Editor's note: From its first issue in 1900 through to the present day, AJN has unparalleled archives detailing nurses’ work and lives over more than a century. These articles not only chronicle nursing's growth as a profession within the context of the events of the day, but they also reveal prevailing societal attitudes about women, health care, and human rights. Today's nursing school curricula rarely include nursing's history, but it's a history worth knowing. To this end, From the AJN Archives highlights articles selected to fit today's topics and times.
This February 1944 article is by Louise Neuschutz, who wrote extensively in AJN and elsewhere about the hard of hearing, deafness, and lipreading. Here she discusses the ways in which nurses can help “war-deafened men… returning steadily from the various fronts.” Her guidance is critically relevant more than 70 years later, and we would do well today to follow her practical tips for communicating with the hearing impaired.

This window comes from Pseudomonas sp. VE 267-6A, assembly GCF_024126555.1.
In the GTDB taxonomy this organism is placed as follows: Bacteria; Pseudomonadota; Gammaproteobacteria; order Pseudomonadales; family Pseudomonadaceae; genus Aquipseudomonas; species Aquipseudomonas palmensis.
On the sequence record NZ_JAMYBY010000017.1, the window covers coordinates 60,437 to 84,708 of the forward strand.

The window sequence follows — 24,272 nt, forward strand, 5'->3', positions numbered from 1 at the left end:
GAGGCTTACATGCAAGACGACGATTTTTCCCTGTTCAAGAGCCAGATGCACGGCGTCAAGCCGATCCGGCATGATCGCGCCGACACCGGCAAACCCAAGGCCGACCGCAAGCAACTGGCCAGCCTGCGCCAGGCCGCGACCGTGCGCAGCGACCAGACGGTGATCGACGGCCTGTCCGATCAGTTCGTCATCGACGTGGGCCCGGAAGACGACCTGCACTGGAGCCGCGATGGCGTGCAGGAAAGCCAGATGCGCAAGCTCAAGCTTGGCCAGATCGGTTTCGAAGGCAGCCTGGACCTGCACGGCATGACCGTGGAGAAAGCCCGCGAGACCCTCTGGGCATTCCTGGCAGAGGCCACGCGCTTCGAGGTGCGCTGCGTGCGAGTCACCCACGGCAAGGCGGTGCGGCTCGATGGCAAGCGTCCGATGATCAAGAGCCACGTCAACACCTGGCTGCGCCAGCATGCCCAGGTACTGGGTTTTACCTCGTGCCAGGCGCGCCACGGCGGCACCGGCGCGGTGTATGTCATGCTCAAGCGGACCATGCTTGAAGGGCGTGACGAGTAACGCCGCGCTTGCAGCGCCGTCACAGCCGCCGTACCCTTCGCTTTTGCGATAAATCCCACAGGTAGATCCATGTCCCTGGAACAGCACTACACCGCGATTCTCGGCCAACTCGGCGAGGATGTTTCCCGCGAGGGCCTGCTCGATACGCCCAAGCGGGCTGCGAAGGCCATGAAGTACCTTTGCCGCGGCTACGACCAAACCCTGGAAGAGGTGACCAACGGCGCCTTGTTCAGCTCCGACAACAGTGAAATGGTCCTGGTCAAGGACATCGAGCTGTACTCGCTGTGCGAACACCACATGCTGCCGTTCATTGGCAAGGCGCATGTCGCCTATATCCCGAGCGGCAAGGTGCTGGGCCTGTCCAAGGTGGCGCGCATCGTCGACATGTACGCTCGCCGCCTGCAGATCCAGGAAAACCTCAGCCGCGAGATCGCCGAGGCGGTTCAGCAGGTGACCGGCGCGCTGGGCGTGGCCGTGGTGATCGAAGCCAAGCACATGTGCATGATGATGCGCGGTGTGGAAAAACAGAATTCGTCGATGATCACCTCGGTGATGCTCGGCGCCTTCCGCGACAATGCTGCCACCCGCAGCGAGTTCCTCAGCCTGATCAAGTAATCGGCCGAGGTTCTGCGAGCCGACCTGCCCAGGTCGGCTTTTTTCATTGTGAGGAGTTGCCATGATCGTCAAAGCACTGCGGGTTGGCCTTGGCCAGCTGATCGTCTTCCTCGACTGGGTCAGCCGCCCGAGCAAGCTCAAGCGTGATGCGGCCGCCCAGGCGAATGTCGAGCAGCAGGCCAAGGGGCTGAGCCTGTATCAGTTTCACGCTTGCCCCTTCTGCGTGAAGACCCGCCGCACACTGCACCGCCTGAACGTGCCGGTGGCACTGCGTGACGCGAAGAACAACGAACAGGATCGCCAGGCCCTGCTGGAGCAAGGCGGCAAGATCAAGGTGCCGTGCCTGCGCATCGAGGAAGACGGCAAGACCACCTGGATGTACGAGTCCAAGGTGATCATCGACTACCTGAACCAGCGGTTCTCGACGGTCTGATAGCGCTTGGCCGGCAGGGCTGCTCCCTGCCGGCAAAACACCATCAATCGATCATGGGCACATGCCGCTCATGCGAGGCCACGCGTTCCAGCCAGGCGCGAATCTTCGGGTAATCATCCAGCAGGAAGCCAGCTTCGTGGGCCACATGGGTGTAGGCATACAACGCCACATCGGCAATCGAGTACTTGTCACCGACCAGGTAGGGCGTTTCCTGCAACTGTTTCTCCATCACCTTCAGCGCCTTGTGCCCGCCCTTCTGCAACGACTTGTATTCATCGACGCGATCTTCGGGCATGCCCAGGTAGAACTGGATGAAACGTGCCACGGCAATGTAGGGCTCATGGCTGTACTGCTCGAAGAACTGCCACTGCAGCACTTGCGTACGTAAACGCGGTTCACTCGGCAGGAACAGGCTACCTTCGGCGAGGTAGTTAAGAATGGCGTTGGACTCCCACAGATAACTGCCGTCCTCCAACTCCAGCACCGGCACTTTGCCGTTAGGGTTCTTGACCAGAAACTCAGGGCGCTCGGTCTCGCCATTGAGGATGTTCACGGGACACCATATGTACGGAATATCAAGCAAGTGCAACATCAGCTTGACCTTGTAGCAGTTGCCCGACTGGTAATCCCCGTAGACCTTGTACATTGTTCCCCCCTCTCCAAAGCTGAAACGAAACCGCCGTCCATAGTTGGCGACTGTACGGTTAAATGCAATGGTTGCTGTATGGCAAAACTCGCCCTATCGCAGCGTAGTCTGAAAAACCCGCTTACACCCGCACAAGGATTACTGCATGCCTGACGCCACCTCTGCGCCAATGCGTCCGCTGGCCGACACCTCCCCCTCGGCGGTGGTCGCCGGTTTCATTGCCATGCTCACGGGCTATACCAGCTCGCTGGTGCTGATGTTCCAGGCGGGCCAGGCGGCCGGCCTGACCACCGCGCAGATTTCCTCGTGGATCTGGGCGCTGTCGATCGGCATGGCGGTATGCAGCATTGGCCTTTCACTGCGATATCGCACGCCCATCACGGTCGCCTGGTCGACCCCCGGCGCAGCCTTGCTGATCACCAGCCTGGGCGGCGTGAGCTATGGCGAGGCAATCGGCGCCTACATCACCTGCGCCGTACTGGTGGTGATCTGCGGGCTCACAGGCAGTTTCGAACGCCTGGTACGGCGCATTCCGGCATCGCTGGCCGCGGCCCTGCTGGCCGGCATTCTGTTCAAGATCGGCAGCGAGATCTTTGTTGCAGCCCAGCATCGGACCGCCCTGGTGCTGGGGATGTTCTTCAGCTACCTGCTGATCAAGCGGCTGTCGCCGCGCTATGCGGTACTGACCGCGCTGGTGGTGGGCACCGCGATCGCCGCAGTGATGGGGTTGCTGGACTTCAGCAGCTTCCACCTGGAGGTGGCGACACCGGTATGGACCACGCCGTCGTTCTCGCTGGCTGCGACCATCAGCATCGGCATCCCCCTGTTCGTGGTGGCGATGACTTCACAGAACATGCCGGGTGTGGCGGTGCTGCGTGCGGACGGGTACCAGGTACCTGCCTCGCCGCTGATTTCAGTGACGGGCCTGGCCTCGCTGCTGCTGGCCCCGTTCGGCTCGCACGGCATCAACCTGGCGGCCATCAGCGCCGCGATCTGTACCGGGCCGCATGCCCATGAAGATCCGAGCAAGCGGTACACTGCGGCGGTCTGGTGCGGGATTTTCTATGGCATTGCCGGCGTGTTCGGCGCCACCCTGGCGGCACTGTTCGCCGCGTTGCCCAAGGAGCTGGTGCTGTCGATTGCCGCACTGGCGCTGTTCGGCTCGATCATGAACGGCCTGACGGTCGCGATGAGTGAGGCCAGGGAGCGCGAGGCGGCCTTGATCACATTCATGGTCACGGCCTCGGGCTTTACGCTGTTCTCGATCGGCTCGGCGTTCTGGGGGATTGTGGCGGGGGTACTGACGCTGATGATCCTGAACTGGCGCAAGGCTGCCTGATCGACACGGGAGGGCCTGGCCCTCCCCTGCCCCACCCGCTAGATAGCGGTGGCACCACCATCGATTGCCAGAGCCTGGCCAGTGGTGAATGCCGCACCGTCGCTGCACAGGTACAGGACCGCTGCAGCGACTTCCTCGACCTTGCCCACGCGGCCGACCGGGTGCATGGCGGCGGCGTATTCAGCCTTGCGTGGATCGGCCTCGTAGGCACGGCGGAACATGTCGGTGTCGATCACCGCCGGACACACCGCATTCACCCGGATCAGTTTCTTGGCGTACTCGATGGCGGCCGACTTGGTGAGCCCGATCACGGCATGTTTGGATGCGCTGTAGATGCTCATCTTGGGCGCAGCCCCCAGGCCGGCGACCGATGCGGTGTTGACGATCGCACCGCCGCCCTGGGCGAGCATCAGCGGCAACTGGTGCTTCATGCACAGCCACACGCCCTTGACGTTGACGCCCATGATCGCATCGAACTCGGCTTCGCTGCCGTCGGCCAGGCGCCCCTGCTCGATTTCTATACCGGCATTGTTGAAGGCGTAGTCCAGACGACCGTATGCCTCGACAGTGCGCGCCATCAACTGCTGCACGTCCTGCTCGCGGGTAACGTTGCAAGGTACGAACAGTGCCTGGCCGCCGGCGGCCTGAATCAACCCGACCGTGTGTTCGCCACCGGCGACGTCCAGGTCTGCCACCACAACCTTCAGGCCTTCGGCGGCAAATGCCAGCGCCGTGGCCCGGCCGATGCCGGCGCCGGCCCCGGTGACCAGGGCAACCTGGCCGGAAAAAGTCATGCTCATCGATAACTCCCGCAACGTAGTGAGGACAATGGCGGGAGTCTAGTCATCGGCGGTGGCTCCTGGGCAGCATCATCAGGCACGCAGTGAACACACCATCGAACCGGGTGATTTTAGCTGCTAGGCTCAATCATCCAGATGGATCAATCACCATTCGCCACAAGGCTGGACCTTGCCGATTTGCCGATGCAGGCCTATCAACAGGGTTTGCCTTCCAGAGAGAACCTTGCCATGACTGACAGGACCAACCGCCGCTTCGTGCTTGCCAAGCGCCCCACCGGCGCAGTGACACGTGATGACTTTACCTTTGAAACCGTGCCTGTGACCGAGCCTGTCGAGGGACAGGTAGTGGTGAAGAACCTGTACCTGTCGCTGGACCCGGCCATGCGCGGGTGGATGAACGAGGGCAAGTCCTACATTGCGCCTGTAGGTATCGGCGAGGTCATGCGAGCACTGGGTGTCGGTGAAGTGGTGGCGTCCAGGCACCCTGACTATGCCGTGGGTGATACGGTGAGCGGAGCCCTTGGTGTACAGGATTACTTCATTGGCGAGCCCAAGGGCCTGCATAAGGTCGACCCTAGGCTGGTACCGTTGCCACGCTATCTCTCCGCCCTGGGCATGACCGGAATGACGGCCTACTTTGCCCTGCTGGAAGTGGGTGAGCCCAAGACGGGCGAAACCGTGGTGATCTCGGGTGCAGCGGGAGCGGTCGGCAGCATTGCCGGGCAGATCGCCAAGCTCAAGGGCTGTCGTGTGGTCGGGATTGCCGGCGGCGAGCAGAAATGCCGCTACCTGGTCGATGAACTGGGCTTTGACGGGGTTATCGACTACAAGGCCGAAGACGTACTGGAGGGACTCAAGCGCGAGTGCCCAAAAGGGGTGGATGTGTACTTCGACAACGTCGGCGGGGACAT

A hearing deficit can magnify the stresses of hospitalization and even affect patient outcomes. In this issue, Amy Funk and colleagues explore the potential hearing-related problems of hospitalized patients in their qualitative study, “Understanding the Hospital Experience of Older Adults with Hearing Impairment.”